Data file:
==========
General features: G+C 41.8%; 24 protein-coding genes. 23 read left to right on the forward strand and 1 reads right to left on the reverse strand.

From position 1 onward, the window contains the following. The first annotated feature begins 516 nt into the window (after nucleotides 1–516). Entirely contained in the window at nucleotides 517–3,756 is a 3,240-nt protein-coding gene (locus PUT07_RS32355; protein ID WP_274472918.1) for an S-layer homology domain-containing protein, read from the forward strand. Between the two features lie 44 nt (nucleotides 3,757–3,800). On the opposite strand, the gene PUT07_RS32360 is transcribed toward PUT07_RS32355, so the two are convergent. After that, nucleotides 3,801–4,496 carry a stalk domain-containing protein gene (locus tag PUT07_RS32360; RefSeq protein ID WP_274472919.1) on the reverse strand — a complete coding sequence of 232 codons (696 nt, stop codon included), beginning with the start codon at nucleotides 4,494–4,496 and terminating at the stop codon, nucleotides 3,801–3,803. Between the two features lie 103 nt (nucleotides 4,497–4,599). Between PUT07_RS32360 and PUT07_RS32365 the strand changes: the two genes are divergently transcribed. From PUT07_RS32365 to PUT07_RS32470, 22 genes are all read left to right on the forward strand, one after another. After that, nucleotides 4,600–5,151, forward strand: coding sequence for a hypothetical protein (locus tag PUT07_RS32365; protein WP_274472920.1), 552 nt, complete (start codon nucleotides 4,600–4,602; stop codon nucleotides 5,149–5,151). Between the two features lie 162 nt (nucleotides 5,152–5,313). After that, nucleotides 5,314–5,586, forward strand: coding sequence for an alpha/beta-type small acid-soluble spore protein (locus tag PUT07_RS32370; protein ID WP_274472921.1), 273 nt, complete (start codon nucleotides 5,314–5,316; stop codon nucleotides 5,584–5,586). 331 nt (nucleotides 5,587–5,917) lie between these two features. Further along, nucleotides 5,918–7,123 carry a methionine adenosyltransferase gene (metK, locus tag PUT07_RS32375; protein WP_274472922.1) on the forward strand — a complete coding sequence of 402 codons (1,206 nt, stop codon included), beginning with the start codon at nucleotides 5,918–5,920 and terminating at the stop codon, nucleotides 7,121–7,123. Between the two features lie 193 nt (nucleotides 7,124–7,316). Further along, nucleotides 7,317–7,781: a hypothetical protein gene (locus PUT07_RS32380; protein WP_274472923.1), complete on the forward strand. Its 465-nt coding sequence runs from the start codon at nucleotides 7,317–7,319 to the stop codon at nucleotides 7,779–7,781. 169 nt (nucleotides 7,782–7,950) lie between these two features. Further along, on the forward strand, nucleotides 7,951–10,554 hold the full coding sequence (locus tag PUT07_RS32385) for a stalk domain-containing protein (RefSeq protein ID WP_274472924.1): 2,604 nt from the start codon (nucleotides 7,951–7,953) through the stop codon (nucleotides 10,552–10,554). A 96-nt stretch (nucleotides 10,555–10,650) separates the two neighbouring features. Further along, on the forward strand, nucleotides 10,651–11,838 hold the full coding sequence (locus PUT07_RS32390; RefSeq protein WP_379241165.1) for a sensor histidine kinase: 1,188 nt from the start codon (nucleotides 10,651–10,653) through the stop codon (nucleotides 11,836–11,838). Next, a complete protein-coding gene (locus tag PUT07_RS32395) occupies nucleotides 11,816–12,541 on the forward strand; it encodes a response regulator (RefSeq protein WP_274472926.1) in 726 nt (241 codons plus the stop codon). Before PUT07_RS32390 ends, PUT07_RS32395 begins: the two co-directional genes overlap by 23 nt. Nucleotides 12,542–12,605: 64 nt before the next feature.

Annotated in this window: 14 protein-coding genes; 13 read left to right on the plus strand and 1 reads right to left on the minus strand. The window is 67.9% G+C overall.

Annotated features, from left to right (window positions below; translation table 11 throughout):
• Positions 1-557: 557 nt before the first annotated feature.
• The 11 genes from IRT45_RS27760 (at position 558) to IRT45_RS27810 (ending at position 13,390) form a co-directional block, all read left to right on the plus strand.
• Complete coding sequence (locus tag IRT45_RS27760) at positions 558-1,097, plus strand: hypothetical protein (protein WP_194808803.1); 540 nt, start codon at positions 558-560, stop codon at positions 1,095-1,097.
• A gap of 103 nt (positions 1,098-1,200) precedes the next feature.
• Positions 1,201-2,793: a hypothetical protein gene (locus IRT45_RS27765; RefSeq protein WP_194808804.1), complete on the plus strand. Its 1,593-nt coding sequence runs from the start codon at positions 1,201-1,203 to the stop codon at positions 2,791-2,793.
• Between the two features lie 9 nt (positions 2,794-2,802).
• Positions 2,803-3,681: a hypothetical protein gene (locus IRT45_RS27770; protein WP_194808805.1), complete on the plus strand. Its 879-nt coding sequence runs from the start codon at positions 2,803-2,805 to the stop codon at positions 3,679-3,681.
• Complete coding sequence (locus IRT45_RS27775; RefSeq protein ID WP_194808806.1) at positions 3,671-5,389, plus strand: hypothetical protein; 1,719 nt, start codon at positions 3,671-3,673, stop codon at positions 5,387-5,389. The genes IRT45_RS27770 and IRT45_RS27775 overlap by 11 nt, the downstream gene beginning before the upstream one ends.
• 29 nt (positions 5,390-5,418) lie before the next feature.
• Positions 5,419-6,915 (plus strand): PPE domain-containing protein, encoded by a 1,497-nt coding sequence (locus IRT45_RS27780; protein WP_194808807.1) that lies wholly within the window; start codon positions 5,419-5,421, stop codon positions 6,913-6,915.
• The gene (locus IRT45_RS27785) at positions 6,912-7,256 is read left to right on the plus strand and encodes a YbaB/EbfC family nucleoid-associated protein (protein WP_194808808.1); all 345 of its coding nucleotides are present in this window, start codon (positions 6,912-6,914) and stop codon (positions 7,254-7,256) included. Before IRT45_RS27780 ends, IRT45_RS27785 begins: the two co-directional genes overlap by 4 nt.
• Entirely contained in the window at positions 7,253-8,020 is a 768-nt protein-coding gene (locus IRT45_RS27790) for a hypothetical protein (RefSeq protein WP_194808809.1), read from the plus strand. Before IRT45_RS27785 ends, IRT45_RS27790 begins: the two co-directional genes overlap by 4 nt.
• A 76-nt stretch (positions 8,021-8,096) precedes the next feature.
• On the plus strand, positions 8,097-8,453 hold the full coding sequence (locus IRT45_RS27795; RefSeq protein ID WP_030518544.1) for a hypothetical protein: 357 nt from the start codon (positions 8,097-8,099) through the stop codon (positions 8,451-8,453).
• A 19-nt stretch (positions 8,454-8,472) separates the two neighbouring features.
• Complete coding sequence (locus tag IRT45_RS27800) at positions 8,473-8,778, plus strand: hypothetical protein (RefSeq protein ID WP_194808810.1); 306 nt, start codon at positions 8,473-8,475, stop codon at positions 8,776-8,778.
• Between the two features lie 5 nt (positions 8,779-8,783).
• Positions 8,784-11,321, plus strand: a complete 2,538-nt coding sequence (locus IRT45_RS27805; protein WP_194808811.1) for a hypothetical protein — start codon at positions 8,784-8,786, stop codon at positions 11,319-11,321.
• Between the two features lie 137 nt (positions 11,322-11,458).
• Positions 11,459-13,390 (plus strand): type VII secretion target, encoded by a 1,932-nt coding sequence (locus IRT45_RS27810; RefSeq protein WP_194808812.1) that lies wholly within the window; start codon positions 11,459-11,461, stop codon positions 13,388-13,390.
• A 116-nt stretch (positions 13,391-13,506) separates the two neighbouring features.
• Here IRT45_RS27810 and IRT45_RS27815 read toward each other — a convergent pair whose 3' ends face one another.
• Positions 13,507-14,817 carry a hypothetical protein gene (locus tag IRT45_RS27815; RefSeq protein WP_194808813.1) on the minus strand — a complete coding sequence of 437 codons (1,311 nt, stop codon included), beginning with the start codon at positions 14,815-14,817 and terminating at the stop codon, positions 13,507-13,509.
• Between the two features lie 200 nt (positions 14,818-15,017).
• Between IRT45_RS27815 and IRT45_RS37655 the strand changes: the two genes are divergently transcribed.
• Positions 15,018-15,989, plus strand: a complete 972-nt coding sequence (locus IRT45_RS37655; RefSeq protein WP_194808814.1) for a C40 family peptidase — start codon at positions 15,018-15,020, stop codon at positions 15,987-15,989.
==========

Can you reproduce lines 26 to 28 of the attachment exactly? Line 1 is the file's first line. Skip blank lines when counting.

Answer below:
• Here IRT45_RS27810 and IRT45_RS27815 read toward each other — a convergent pair whose 3' ends face one another.
• Positions 13,507-14,817 carry a hypothetical protein gene (locus tag IRT45_RS27815; RefSeq protein WP_194808813.1) on the minus strand — a complete coding sequence of 437 codons (1,311 nt, stop codon included), beginning with the start codon at positions 14,815-14,817 and terminating at the stop codon, positions 13,507-13,509.
• Between the two features lie 200 nt (positions 14,818-15,017).